"In four days guys will fly in from Japan, watch trains and then turn around and go home," said Pickard, a former Long Beach aerospace engineer. "One man from the Bay Area comes every Labor Day and Memorial Day and hires a porta-potty for the other railfans to use down there."

Tehachapi history buff Marjorie Miller said she and other locals are continually amazed by how devoted outsiders are to the Loop, whose 60 to 65 trains a day are said to make it the world's busiest single-tracked mainline.

"It's mind-boggling how many people go out there and sit and photograph them," she said. "There are a tremendous number of railroad enthusiasts out there."

On a hill overlooking the Loop, Nick Collins, a software administrator from Santa Clara, and John Pavelchak, a mall property manager from Lodi, N.J., watched reverently as a mile-long train passed over itself.

"I've seen this place on movies and videos. Now I'm here," said Pavelchak. "It's so beautiful," Collins added.

Fred Hoeser, a Durand, Wis., pharmacist, was videotaping trains crossing the Loop for a friend in Australia. He had made a brief visit four years ago and failed to see any trains.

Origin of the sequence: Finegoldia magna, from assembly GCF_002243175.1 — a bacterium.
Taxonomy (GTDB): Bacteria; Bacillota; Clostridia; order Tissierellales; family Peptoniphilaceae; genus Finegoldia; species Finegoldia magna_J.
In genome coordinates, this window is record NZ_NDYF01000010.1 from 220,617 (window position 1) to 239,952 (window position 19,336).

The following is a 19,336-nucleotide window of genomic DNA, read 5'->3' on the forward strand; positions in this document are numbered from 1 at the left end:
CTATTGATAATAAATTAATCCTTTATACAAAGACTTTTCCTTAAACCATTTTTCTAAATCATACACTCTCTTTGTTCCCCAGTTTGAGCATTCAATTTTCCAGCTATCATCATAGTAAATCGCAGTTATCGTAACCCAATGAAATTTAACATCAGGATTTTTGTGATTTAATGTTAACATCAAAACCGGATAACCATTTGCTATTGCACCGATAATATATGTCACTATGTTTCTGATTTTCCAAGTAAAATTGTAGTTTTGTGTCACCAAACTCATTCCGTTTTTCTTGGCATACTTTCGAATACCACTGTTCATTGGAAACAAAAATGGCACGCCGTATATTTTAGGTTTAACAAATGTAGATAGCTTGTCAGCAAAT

"I knew that day that they were doing track work and trains would not be running. But I wanted to be able to say I'd been here in case I never got back here again," he explained.

But like others, Hoeser was concerned that this visit might be his last.

Over the last month, railroad officials have tightened security near tracks in response to reported terrorist threats to the nation's transportation system. Train crews have been instructed to report "suspicious-looking" people to railroad police or local authorities.

Railfans across the country have reported being questioned and in some cases detained for taking pictures of trains and making notes of equipment and cargo they've seen.

One Texas train hobbyist was grilled by police and the FBI for five hours.

"I can understand authorities being concerned. But train crews ought to be able to pretty much tell who the good guys are," Hoeser said of his fellow railfans.

John Bromley, a spokesman for Union Pacific Railroad, which operates the Tehachapi Loop tracks, said crews have been asked "to be vigilant and report trespassers and anything unusual." But he said no railfan problems at the Loop have been listed on his company's daily incident report.

Spokeswoman Lena Kent of Burlington Northern & Santa Fe, whose trains also use the Loop, declined to comment on security measures.

But Ron Pettit, the Union Pacific manager in charge of the Loop, said train buffs should expect no trouble if they don't trespass on railroad property.

"If I tried to stop people from taking pictures at the Loop I'd probably be lynched," he said.

"You should see the place on a holiday like Memorial Day. People are parked around it, watching trains. It looks like a KOA campground."